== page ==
Rich Tran’s first mayoral term didn’t exactly start off on the right foot.
On the evening of December 13, 2016, in front of a packed Council Chamber, Tran stood up to take the oath of office. He was just 31 years old.
Many were initially astounded by his win. He was the only person who had ever been elected to a Mayoral seat in Milpitas without having first served as a City Councilmember. He had come in ahead of his opponents, names like Carmen Montano and Debbie Giordano, both well-known in the community for their public service.
But now, here was Tran. He was young, he was inexperienced, and he had a lot to prove.
However, on the night when he was first sworn in, he would present a plagiarized speech, one that lifted passages from Obama’s acceptance speech in 2008.
It was reported on by the Milpitas Post/Mercury News the following week.
“It was really bad for me,” said Tran in an interview with The Beat. “It was the worst start possible.”
Scott Herhold, who was a political columunist for the Mercury News, even wrote a piece indicating that Tran’s political career was likely over.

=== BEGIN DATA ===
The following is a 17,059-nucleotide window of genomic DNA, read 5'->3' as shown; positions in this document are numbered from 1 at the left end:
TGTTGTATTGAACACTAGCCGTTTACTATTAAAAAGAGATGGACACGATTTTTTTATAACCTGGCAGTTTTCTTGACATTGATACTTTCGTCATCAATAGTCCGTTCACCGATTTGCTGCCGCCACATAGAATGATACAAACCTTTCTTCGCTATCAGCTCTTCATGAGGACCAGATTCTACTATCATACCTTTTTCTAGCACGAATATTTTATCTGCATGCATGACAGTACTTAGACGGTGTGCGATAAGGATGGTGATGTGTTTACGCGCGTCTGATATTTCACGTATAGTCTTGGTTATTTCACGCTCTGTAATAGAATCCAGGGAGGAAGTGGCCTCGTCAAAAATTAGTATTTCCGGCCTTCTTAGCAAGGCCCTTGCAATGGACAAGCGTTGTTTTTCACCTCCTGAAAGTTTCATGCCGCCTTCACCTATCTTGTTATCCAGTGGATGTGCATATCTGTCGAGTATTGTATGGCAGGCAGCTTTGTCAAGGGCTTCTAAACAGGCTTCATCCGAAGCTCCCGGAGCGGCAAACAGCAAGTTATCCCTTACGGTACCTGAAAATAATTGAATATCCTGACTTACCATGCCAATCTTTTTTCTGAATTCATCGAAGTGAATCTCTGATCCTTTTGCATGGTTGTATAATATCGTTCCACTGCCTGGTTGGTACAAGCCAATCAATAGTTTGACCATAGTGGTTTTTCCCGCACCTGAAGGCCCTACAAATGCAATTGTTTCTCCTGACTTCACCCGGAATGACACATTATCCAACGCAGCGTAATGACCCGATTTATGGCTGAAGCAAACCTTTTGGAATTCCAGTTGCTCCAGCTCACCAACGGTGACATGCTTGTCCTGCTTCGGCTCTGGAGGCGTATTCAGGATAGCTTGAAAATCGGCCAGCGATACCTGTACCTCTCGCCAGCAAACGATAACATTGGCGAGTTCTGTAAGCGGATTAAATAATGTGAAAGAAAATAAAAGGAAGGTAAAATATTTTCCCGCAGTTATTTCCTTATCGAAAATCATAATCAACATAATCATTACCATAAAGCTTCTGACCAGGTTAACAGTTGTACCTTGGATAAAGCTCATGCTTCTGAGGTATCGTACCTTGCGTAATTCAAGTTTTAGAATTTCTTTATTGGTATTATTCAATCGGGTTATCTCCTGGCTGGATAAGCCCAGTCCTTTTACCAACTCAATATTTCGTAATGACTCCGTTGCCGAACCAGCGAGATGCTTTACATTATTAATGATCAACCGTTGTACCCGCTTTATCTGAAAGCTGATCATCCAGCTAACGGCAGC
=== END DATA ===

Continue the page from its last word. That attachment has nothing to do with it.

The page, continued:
With all of the bad press he received, Tran was propelled to change the conversation.
“I told myself, I gotta turn this around,” said Tran. “I gotta be productive and do something to show everybody outside this window I wasn’t a complete failure.”
But it didn’t stop with the misstep of the plagiarized speech.
“My lowest point as mayor was my first 6 months here in City Hall,” Tran admitted.
At rock bottom, he decided he would work hard to focus on doing good things for the City. Every time he did something positive, he tallied it. After 12 weeks, he said he was finally able to stop counting.
Now, six years later, he is getting ready to leave office, after being termed out as mayor. Despite that rocky start in 2016, Rich Tran went on to serve three consecutive terms.
It was late this week, as Tran was in the midst of packing up his corner office that overlooks the city, when The Beat sat down with him to discuss his experiences as Mayor.
He spoke of how when he first ran for office, he knew there were problems at City Hall, but he hadn’t realized the depth of City issues. There were nearly $2 million in personnel lawsuits, including a wrongful termination suit from the City’s former Attorney Mike Ogaz.